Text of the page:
It’s important to note that Gilman’s vision of the new, managed space of domestic and reproductive labor is not the privatized space of the household that eventually becomes the dominant post-war structure. Rather than translating the scientific management of Fordist modes of production to the privatized space of the home, Gilman proposes a far more direct model, proposing collective modes of daycare, cooking, and other aspects of domesticity. Unlike the later attempts to organize around the concept of wages for housewives who saw their campaign as a larger struggle to bring down the capitalist world system, Gilman was genuinely committed to these modes of collectivized, trained wage labor positions. However, her vision of modernizing the labor of the household presented a similar challenge to the erasure of that labor within the sentimentalized guise of motherhood. Although Gilman’s projection of the Fordist collective household draws upon and legitimates the apparatuses of expertise later to legitimate what Betty Friedan would later call ‘the feminine mystique,’ it cannot be read as a simple blueprint of the post-war economy.

      Although it is perhaps unfashionable to mention this within current critical standards, it's important to note that Gilman's critique of the primitive nature of the household operates on a fundamental error.  As Ruth Schwarz Cohen amongst other have noted, the notion of housework as a separate category of labor was only comprehensible quite recently.  Before industrialization, the separation of household labor from other forms of labor was far less common.  Cohen points out some of the mythic aspects of the funtionalist analysis of the household, of the totally sufficient large agrarian family.  Earlier economic systems had specialized craftsman such as candlemakers, as well as servants.  But the workplace and the household were interconnected.  In truth the position of an isolated housewife arose with industrialization.  As new technologies were developed in order to store food, clean, etc., housewives become increasingly isolated.  On one hand, the workplace becomes increasingly disconnected, on the other hand, the middle-class household needs less servants.  Increasingly the middle class household is one without servants.  This affects both the middle class who are working on their own and working class who are no longer working in those households.  Let's be honest, these relationships were often contentious and exploitative, but they gestured towards a different type of collective labor in the household.  The lone housewife far from being a primitive hold over from an earlier era, was a carefully constructed function, through a combination of new consumer technologies which reached their height slightly after Gilman's height as a popular commentator, and a whole set of popular discourse disseminated in the form of books and magazines.  This shift leads to an intensification of labor on the part housewives.  The level of labor remains consistent, and that labor is tied to intensified emotional expectations on the part of the housewife, often symptomized in the form of guilt.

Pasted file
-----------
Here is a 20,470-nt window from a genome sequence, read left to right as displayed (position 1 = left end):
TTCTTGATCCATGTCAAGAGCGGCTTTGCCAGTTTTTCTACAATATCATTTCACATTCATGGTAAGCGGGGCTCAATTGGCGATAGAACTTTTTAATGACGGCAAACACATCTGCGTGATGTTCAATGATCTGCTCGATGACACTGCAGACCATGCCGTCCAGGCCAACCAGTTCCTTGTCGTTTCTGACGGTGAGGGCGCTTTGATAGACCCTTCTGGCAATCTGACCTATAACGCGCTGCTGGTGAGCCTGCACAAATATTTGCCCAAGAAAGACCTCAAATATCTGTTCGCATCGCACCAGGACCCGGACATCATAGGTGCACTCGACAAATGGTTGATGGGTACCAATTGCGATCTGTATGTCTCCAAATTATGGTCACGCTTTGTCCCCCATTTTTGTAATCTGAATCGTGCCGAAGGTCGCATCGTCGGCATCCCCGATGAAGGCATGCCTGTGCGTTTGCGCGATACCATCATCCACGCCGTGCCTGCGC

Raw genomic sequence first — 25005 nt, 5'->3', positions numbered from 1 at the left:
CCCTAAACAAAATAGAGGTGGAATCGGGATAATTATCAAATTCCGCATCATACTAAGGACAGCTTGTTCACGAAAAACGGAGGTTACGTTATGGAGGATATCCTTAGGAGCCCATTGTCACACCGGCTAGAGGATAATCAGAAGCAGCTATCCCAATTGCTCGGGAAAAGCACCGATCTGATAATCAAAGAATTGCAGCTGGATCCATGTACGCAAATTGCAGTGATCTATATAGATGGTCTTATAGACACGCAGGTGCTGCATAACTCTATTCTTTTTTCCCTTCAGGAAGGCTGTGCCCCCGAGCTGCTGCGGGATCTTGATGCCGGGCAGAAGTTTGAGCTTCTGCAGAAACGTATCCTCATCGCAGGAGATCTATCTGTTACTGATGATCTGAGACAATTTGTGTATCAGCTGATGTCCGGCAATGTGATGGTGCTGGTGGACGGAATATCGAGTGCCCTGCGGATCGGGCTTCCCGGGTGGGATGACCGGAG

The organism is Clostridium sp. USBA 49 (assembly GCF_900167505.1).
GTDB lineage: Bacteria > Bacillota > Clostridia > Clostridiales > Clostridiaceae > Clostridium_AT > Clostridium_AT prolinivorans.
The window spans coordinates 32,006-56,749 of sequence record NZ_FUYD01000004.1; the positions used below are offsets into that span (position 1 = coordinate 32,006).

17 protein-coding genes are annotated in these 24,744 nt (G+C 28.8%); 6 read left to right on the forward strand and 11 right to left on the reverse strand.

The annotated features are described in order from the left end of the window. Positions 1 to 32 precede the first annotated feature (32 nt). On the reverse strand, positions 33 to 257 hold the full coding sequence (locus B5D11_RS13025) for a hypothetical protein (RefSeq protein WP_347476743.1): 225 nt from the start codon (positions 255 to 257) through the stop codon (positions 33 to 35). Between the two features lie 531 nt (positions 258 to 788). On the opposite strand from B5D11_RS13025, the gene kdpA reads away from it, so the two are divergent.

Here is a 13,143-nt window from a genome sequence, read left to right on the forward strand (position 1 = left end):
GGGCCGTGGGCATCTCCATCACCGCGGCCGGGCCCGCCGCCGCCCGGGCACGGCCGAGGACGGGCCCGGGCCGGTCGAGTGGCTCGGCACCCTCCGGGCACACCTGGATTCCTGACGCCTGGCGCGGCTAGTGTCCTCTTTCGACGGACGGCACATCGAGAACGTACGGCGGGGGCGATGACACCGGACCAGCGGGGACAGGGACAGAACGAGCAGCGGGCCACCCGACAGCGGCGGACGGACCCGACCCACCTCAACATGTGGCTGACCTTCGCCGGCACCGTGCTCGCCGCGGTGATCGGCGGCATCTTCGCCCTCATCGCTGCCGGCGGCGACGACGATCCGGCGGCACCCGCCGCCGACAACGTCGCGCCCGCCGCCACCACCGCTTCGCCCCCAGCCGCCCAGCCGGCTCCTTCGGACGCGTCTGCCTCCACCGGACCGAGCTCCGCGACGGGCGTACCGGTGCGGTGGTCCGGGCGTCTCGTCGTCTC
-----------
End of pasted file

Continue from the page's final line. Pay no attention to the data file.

This process cannot be separated from the sorts of policies of racial assimilation that are also advocated by Gilman.  To understand this, we need to look at the phenomenon of the settlement house, which Gilman was briefly apart of.  Settlement houses were often seen as civilizing missions, equivalent to the missions in colonized countries.  Instead of pacifying indigenous populations, these houses were in existence to assimilate recent immigrations, primarily from Southern and Eastern Europe.  This work has ties to the attempts on the part of white women to provide forms of popular education to African-Americans.  In both cases, the civilizing process was tied to the modern division of the home, educating women in hygiene, new consumption patterns, and childcare, while implicitly disciplining men to act as waged laborers.  The empty homogenous field of the marketplace constituted the modernity that was needed to assimilate into the dominant society.  It's notable that the particular emphasis on a kind of Lamarckian racial theory wasn't universal, but it certainly constituted the primary drive in the case of Gilman.  Although she moved away from settlement work, she never moved away from these basic goals of assimilation, even as she became more skeptical of its prospects.  (Another example of this process were the reform efforts to assimilate American Indians around the same period of time, reform efforts that still have devastating effects on those communities to this day.)

       At this point, this is pretty rough, but I think it gestures towards a way of thinking through the complexities of biopolitics in a different way... a very initial step, to be sure....